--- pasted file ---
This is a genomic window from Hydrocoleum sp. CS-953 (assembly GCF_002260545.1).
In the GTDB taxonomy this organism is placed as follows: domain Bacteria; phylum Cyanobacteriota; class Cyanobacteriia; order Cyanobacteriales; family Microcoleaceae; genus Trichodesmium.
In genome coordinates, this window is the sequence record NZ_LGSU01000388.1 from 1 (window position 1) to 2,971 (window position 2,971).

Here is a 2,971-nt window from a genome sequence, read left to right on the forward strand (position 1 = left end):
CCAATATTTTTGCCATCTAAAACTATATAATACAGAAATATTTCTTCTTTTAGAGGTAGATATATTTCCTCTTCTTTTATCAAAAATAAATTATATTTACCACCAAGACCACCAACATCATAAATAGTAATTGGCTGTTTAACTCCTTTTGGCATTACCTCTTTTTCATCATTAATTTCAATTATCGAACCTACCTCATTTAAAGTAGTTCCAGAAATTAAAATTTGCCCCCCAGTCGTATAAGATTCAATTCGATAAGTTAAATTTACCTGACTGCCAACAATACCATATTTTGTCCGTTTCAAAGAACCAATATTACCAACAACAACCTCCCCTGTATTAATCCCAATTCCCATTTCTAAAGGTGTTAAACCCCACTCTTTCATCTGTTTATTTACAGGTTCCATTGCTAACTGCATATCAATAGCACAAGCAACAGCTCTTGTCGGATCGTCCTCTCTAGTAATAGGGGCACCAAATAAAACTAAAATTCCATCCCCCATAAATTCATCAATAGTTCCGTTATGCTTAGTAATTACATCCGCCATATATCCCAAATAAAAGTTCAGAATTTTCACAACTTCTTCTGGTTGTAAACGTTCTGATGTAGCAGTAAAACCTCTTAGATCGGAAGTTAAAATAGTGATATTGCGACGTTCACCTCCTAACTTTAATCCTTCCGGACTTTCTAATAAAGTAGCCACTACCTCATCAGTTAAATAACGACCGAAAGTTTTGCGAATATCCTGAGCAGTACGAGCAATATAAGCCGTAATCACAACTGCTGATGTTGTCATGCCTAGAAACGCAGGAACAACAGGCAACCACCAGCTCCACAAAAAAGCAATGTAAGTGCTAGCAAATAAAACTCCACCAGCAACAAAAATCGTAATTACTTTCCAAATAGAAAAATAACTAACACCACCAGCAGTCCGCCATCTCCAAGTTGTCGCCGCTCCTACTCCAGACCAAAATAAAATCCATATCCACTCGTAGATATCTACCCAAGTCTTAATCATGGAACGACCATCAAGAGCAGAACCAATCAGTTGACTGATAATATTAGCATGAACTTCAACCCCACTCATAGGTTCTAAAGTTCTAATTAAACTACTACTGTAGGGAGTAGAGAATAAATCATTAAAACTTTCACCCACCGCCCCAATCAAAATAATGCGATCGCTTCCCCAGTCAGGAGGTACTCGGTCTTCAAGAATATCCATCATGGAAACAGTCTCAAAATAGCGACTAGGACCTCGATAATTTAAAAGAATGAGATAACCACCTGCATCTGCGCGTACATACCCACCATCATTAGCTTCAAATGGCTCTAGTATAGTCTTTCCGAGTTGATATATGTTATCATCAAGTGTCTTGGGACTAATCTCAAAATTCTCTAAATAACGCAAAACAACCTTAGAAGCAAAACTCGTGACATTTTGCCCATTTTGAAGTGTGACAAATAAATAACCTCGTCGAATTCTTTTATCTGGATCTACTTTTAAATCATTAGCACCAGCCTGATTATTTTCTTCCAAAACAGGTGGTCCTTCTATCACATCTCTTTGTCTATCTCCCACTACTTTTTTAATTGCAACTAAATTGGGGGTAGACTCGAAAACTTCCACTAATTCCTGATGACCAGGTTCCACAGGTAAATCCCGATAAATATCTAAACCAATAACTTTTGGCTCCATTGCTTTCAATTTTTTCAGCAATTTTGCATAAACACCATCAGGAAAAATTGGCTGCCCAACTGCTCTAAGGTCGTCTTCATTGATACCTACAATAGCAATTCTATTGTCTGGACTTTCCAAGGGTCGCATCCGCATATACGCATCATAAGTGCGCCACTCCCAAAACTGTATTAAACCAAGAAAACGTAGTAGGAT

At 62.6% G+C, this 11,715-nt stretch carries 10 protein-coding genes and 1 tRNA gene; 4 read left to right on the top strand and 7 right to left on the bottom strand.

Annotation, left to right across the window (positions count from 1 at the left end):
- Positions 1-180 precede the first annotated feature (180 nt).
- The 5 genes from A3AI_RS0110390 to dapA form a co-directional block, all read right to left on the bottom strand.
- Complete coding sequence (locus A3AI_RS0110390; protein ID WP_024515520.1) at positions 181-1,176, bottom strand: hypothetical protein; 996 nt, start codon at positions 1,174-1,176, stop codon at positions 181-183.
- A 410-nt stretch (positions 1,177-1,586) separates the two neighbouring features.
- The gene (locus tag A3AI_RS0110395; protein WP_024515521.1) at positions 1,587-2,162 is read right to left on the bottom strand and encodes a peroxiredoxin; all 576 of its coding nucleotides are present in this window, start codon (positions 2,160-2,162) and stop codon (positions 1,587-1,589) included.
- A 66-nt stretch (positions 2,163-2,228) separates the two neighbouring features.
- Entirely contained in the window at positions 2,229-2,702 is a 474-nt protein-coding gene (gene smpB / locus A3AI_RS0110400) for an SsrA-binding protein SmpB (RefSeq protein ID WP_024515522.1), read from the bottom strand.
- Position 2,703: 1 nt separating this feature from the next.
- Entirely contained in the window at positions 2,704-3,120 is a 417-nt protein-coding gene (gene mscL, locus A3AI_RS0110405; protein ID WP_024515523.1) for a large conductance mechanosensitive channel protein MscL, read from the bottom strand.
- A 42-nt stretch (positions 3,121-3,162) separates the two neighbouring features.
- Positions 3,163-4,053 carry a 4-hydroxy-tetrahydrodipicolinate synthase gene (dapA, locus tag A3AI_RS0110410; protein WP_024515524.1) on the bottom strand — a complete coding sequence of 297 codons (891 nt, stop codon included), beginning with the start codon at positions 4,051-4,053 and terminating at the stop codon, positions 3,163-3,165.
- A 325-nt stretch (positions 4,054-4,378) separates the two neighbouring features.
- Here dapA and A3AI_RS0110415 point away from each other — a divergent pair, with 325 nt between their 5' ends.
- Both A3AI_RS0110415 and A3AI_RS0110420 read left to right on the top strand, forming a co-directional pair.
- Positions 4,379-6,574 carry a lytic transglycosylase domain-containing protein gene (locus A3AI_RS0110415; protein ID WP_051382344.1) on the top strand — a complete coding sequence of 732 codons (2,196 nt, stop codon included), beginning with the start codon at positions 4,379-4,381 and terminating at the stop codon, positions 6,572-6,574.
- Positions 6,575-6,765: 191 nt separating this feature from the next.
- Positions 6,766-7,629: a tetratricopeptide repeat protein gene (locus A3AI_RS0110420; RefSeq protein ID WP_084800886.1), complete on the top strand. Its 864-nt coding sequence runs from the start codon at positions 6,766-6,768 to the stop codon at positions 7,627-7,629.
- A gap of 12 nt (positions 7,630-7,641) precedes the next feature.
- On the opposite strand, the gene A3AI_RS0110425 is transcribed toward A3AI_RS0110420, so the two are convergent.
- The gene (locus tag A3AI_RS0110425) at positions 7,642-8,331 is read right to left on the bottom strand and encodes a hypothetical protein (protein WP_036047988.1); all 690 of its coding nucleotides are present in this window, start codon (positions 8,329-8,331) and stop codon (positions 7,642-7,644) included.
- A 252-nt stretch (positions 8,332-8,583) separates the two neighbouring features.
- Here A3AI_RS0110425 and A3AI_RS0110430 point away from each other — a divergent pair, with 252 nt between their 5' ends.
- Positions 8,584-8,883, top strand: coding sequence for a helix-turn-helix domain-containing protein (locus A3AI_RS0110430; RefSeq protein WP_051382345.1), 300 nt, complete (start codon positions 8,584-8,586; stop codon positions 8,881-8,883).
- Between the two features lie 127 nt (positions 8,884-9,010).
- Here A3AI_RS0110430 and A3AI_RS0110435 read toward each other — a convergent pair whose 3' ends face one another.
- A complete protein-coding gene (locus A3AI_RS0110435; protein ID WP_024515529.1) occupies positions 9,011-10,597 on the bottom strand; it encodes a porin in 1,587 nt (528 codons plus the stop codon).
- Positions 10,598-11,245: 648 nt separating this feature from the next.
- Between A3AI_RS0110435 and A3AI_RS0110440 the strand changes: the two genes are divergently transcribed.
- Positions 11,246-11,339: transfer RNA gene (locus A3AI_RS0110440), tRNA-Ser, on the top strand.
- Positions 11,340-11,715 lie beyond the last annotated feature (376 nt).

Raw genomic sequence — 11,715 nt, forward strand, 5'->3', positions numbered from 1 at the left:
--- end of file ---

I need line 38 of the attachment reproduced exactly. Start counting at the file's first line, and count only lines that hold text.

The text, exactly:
Raw genomic sequence — 11,715 nt, forward strand, 5'->3', positions numbered from 1 at the left: